After offering us nothing but this nonsensical chorus, the song moves into the echoing, trance-inducing “Hello/Hello/Hello/How low?” segment that numbs the mind, slowly dissolving thought and reason with its dreamy, cyclical rhythm. Also, by having a quicker tempo than the chorus, it unmistakably ratchets up the energy levels of the song, which grow to a peak then explode with the return of the distorted and Kurt screaming the now-famous chorus, the morose and insolent “Here we are now, entertain us!”
It is a snarling rebuke, designed to shield the proud person’s inner turbulence from others people’s eyesight, so that the person can figure out their problems without help from others. Kurt then belts out the “A mulato/ An albino” section, a collection of words that have nothing in common but the fact that they rhyme, further confusing those who wanted the song to explain itself. It is a, however, an accurate reflection of the mental state of those who sink too deeply into the disorganized, frothing angst the song portrays. This seething, frustrated anger is further mimicked in the guitar that leads the audience back into the verse, which has a sharp edge to it that the rest of the song doesn’t capture, except the outro.
The drums build and give out again to ease the transition to the chorus a second time but this time we are truly surprised by the shift, having expected the song to keep growing more gratingly powerful. Kurt’s two high notes, so seemingly unimportant before, help to reorient us. Now the song has capture our attention completely, having become an enigma we are intent on solving as we try to predict its next move. It gives us another nonsense verse, as though mocking our efforts, then takes the exact same wild, escalating ride as before.
The sameness of the process, and our own uncertainty about the song encourages us to predict that it will again re-enter the verse right after the chorus is done. We couldn’t be more wrong. And that’s part of the songs brilliance, its unpredictability.
Right when the song should fulfill our expectations, Kurt plays a ghostly howl that steadily emerges from the noise around it, like a spontaneous cry of overwhelming existential despair and then all hell breaks loose in a solo that is an apocalyptic chaos of unbridled and destructive rage directed at all the contradicting thoughts, values, morals, opinions of others and constraints of society around us that that can’t be reconciled, canceling each other out, making no sense and driving us all crazy.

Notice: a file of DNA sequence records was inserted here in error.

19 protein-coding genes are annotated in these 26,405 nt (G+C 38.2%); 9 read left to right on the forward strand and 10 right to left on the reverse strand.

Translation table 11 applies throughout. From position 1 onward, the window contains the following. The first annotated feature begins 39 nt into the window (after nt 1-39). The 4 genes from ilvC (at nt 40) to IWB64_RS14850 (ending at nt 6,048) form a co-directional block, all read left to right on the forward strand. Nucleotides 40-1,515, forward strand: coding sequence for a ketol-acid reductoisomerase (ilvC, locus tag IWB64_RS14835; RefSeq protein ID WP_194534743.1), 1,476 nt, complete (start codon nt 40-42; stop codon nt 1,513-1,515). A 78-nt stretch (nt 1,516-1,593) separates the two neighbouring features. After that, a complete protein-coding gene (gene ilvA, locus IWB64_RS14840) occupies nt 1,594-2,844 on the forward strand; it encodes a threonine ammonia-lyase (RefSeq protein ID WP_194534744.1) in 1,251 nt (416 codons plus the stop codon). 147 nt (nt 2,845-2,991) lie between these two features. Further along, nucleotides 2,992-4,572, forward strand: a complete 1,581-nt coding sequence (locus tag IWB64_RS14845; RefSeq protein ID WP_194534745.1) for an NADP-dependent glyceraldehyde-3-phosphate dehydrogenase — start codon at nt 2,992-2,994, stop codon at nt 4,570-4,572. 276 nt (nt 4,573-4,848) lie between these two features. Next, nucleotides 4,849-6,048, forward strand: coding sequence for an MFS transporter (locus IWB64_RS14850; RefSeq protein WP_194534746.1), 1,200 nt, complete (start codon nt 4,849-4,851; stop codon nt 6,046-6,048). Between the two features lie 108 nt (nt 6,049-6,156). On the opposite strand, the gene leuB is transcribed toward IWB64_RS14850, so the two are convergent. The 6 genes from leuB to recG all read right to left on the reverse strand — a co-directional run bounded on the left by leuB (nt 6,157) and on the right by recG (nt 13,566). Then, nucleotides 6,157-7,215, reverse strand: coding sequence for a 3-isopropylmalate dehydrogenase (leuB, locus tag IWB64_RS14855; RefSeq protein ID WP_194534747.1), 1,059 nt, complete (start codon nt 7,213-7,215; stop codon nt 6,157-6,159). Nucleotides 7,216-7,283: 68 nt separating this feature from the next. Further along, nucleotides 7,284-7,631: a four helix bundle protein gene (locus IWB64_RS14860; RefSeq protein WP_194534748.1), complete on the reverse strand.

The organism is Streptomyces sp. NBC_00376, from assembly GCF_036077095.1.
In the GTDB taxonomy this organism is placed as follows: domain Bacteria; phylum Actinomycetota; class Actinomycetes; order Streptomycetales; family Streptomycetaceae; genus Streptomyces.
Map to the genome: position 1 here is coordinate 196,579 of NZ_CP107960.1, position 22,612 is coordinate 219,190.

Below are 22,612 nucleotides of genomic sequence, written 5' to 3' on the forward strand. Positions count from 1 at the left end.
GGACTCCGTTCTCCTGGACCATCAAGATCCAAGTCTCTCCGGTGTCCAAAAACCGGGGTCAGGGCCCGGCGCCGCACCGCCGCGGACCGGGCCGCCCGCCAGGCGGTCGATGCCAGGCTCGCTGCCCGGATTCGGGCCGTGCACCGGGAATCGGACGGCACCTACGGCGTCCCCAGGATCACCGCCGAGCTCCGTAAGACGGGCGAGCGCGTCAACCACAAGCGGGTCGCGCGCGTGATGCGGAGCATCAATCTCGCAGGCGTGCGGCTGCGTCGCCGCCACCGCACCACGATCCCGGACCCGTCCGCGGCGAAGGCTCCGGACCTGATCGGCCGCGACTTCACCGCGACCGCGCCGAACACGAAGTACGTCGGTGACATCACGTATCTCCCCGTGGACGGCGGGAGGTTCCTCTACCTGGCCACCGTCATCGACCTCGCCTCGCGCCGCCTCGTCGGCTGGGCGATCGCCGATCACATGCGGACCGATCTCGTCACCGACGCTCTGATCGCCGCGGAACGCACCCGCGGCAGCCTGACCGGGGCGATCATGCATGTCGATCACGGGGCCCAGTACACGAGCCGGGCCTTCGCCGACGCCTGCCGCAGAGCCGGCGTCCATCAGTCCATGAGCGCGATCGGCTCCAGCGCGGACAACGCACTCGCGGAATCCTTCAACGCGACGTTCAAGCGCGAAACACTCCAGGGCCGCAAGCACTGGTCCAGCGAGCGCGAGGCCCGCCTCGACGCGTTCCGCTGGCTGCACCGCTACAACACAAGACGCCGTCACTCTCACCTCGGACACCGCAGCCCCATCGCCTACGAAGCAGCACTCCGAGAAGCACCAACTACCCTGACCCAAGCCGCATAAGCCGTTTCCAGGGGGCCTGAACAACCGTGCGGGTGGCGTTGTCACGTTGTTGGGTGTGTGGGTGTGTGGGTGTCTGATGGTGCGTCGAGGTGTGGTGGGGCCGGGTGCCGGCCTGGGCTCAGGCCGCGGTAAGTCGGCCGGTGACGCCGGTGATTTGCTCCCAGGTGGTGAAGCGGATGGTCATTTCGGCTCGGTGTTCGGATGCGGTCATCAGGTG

This solo is also a distorted musical recreation of the tune of Kurt sang in the verse, thus combining the calm of the verse and the rage of distortion in the chorus. The result of this brings to life a person so out of control with unseeing anger they feel as though they are watching themselves from far away, unable to stop themselves. This is what made it, and what still makes it after so many years, one of the great songs to lose yourself to. It is also when the audience understands that the song has actually been following the traditional pattern for pop songs (into, verse, chorus, verse, chorus, solo, verse, chorus, outro) and that all our guesswork and prediction resulted from being duped into thinking that the song must be following a unique style since its segments differ so sharply from each other.
The solo ends with a long drawn-out note, bringing to mind a man screaming on his knees with frustration. Krist’s bass and Dave’s drums begin their quiet rhythm again but without Kurt’s 2 high notes: this is the silence after emotion and a breather for the audience. But the song is still going and we realize it’s not over yet.